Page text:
2006. Directed by Tony Scott.
Very few films ever manage to get time travel right. It always seems to break the rules of the narrative and the story struggles to course correct which inevitably weakens the overall experience. Tony Scott's romantic sci-fi thriller, Deja Vu, manages to overcome this fatal flaw and deliver a tense, action packed love story that never tries to take itself seriously.
A domestic terrorist attack leaves hundreds of Navy sailors and their families dead. The ATF agent assigned to case is drafted to participate in a new task force using a program called Snow White, that allows the agents to look into and possibly alter the past. Along the way, the titular hero falls in love with one of the victims of the bombing, making stopping the killer a personal mission of destiny and fate.
Denzel Washington leads a powerhouse cast as the eponymous ATF agent Doug Carlin. This is a vintage Denzel turn. His passion, dedication, and infatuation are both reasonable and foolhardy, creating a unique take on the star crossed lovers pastiche, in which one of the lovers isn't alive. You feel his emotional attachment build in each act, culminating in the scorching finale. Washington is supported by Val Kilmer, Jim Caviezel, Matt Craven, and the legendary Bruce Greenwood. Paula Patton is drop dead gorgeous and New Orleans dangerous in her searing turn as the dead woman who haunts Denzel's character from the jump.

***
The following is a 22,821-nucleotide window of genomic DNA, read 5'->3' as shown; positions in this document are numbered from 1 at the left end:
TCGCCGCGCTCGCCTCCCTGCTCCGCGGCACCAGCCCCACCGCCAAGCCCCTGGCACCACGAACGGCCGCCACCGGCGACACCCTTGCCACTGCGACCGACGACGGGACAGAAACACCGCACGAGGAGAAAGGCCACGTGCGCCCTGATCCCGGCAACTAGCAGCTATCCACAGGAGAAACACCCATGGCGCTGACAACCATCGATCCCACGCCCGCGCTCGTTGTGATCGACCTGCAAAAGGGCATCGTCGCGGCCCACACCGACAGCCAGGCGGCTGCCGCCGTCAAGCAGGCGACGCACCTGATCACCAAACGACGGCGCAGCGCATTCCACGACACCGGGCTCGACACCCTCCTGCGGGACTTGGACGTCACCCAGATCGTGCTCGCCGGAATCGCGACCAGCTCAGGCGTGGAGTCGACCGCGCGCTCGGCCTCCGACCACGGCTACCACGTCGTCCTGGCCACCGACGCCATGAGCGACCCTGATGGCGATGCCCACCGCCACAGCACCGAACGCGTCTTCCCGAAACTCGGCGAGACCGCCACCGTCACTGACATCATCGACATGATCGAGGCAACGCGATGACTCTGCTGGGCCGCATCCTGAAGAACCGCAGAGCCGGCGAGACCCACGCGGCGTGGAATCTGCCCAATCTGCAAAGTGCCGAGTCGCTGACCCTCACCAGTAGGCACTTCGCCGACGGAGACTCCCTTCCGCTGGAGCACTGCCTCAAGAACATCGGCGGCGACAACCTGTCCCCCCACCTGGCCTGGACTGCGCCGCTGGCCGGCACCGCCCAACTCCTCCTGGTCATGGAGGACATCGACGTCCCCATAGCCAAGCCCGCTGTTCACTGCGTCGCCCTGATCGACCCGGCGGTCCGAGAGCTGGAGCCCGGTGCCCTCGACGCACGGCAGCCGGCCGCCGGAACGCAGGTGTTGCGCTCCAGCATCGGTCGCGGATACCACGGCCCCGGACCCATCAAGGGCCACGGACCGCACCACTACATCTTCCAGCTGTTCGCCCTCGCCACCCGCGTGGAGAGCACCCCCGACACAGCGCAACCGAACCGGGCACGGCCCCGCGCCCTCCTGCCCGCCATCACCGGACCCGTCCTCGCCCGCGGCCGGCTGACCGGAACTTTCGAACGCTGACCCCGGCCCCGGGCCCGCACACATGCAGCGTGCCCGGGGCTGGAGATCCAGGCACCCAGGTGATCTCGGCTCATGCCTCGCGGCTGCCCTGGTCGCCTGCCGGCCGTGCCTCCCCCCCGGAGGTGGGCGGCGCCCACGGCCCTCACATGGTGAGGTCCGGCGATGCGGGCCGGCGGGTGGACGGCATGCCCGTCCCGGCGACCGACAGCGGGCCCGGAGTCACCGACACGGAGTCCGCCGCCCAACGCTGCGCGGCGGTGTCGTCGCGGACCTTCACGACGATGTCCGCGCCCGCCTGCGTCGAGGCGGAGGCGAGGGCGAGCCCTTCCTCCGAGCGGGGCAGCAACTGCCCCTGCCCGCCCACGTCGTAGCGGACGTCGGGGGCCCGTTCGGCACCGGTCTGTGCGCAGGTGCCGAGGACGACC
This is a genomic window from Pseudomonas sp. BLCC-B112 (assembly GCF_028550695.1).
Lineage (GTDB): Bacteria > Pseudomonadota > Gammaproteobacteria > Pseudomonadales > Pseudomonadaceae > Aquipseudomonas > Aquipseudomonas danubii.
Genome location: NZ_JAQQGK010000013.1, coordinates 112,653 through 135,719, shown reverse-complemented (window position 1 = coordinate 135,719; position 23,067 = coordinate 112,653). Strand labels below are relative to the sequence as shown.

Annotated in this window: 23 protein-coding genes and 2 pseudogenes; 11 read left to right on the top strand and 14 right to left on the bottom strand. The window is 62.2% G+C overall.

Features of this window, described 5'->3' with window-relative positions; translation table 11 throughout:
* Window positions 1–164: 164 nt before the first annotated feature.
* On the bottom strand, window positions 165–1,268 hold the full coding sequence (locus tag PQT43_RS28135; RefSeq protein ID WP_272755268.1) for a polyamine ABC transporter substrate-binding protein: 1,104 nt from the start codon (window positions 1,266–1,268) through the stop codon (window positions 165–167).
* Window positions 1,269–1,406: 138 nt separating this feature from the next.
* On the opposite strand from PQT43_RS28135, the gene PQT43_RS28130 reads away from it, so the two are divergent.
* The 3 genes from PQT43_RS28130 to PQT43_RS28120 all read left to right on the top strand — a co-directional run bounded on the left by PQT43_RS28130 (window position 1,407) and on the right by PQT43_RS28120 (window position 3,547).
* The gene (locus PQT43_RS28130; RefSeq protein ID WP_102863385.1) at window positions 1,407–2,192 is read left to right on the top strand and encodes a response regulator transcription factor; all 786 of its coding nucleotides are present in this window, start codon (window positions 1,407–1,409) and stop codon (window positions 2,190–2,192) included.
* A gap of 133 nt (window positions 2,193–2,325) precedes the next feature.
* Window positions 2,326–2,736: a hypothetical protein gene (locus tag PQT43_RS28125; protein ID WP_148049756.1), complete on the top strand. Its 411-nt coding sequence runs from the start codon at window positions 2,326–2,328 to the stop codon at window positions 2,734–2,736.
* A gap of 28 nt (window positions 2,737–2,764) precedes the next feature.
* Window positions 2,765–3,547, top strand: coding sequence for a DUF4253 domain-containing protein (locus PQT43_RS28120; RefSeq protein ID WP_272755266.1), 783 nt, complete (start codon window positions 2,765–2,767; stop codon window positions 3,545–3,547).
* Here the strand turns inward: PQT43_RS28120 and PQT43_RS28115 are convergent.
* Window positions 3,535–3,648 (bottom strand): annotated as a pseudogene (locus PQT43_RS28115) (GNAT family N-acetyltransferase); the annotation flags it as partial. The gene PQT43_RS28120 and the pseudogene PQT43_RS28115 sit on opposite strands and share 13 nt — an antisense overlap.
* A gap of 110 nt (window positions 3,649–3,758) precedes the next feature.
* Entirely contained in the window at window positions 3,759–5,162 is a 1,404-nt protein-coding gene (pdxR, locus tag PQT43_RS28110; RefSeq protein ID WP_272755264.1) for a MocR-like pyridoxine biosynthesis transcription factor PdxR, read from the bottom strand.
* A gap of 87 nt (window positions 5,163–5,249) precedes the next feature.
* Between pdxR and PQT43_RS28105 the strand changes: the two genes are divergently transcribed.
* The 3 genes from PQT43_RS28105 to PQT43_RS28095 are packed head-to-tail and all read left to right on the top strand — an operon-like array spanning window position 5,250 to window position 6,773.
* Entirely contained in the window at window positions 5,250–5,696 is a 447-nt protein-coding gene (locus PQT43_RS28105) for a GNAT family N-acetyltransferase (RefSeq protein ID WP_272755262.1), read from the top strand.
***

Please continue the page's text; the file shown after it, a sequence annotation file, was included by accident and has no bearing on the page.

Paul Cameron's cinematography is tight and vibrant, displaying the Scott's signature quiver-camera with precision. Post Katrina New Orleans is alive and well in Cameron's capable hands and it shines in every frame. However, the real treat of this film is the visual effects. Almost 400 different effects were used in the creation of Deja Vu. The explosion of the ferry in the first sequence is technical three card molly. An actual ferry was used and despite the destruction on display, the ferry returned to normal passenger transport four days later after cosmetic repairs, highlighting Marc Varisco's consummate mastery of special effects. The car chase scene during the middle act is pure adrenaline bait for the unindoctrinated and merits a rewatch upon completion.
Bill Marsillii and Terry Rossio's script delivers a terse mystery laced with snap crackle dialogue and a unique take on time travel that, while not inventing anything new, manages to present the idea as an off shoot of surveillance in a pre-9/11 America. There are glaring parallels to McVeigh and the Oklahoma bombing, but the aspect of Deja Vu that propels it beyond a paranoia piece is it's heart. This is a love story in which two souls are separated not only by death, but by time itself. Denzel's odyssey through the rain slicked streets of New Orleans to unite with his possible love is the centerpiece and it delivers in a smart, touching finale that leaves you smiling at how slick the story was. It's not high art or deep, brainy science fiction, it's just flat out fun.
Available now for digital rental, Deja Vu is a fast and furious love story wrapped in a time travel actioner that delivers mind blazing effects and a genuine good time. Vintage Scott in every regard, pop the corn, press play, and let it's by the numbers magic seduce you with it's charm. You won't regret the departure.